Link to satellite map
I woke up in the shadow of the ancient ones, their leaves still in the dark early morning air. Orion to the east stood on the back of Comb Ridge. I wondered by what name the Anasazi knew him by. They were gifted astrological observers cleverly noting the sumer and winter solstices and other celestial events. Surely, they awoke and knew how much longer they could slumber by his position in their carefully framed windows. They would have associated him with winter, just as we do. He would have told them their grainaries should be full.
Near here, not 30 meters distance, they lived in a pit house or kiva - cool in summer, warm in winter. The perfect abode for this place. Generations had refined its design, made elegant chimneys, perfected the placement of the firepit, its fireback, and the drafts needed to retain the heat and keep the fire small. I imagined them in this place, in these trees, fetching water; checking beans, corn, and squash, waking up...
I drove south to climb Comb Ridge and return north through Butler Wash, not because I was done with Comb Wash. I have only started. But, before I leave, a little history.
The Hayden Survey (1874-1876) published the first map depicting the geographic, archaeological and geological features of southeastern Utah, including key archaeological sites on “Epson Creek,” now known as Comb Wash. Those of you who read my blog have heard me over and over again comment on camping where the Hayden Survey once camped. I once again crossed their path.
Later, the Mormons would make a little history here. The Mormon Trail intersects with Comb Wash Road and the trail still climbs upward toward Ceder Mesa through something called the twist. A Mormon delegation of settlers established the trail in 1880 and a six-week trip turned into a six-month over-winter trip full of unimaginable hardships. Seeing the country and imagining a wagon train attempting to cross it is a sobering thought indeed. Their full story has a bit of suffering. Here's a short version of the journey.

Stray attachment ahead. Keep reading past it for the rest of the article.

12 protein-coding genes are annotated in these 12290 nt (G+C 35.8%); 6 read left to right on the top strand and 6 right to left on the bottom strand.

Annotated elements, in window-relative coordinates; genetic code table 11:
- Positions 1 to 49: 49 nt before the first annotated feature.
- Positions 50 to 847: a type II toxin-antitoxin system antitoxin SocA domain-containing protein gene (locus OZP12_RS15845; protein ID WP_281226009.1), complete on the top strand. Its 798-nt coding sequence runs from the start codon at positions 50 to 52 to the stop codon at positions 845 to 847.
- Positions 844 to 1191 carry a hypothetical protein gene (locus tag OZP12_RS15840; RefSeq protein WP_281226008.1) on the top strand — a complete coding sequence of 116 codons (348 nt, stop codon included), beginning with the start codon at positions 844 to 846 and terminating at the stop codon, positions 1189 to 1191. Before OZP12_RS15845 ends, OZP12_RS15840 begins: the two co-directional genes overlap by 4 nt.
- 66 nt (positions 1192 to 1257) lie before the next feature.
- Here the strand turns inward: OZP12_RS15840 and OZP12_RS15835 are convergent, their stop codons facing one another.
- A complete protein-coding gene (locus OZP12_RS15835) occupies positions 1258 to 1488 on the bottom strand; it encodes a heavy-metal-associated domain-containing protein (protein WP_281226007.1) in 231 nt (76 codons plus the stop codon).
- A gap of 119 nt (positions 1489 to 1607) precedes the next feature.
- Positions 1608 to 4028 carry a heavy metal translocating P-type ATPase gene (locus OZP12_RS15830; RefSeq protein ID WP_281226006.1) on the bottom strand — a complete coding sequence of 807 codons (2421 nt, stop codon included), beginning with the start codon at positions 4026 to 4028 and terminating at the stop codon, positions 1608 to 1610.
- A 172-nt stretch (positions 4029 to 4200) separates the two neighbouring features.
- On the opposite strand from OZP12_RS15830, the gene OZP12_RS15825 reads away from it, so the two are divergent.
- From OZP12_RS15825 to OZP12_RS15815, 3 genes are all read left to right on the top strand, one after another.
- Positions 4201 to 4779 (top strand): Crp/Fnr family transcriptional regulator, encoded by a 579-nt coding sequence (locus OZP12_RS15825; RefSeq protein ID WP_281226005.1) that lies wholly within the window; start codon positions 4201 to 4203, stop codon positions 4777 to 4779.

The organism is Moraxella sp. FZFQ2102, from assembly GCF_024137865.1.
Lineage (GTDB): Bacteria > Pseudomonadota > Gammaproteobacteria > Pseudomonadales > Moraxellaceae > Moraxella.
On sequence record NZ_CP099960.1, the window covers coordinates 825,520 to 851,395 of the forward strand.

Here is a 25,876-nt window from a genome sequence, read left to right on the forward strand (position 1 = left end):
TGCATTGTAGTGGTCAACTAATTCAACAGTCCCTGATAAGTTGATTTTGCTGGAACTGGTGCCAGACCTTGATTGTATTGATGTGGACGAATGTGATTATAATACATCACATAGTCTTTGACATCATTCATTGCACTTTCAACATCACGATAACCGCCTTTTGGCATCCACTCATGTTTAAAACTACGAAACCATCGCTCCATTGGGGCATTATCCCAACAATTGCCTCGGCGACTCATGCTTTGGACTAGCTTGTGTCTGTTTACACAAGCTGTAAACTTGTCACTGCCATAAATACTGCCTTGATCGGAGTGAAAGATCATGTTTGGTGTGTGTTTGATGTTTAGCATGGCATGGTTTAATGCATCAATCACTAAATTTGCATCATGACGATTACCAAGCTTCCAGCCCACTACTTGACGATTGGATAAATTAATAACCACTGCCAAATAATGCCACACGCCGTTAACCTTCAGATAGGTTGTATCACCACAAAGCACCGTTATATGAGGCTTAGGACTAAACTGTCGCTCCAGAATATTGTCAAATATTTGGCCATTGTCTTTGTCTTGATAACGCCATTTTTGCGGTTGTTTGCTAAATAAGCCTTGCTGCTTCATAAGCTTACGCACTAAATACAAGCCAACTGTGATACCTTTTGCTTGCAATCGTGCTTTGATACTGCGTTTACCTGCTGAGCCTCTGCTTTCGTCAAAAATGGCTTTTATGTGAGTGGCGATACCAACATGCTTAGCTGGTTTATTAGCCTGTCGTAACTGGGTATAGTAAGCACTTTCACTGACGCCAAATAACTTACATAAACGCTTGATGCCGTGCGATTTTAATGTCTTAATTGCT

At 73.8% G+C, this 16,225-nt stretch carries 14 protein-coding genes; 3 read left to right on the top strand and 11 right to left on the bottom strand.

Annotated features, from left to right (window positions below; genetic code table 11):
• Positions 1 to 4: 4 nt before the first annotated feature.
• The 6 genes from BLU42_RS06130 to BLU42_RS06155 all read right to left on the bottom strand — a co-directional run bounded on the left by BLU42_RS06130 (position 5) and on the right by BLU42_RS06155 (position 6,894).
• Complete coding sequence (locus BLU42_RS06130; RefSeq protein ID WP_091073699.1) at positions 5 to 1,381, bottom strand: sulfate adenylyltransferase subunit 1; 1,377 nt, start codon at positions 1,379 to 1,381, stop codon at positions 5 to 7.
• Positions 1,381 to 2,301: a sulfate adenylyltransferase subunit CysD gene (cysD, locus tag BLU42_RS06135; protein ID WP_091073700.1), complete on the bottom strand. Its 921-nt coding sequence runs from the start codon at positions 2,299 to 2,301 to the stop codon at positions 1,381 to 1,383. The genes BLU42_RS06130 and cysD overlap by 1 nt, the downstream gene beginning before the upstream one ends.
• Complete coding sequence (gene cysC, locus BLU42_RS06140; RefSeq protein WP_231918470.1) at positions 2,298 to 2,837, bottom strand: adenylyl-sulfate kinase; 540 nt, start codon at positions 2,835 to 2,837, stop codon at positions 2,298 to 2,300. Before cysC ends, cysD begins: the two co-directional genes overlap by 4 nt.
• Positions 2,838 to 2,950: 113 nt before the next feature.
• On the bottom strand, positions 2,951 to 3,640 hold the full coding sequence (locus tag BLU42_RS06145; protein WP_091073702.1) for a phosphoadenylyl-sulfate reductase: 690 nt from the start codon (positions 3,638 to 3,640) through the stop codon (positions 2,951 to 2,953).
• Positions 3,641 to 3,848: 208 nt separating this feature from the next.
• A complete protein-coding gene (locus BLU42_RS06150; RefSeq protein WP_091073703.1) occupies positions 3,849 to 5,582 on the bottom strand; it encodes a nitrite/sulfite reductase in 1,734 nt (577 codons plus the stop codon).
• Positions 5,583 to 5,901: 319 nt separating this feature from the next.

One other historical event of note happened in Comb Wash. William Posey, chief of a small tribe of Paiutes that roamed southeastern Utah at the turn of the century, was mortally wounded in 1923 by a posse in the Comb Wash area, hid there, and then died. He was apparently a bid of a bad guy, but of course the Indians were treated terribly. Posey was the last "hostile" Indian killed in the United States. His grave is in the canyon somewhere, but it was at least dug up twice just after he died. It is an interesting bit of history. Find it here.
With my coffee, in this stillness, surrounded by the red rocks, the cottonwoods, and the sand all of this history is timeless. Posey still hides in his cave bleeding and dying. Corn, planted in clumps greets the new day, Anasazi turkeys fly down from their night's roost, and the Mormon settlers greet a new day of suffering.
The heat gathered and I loaded up the truck.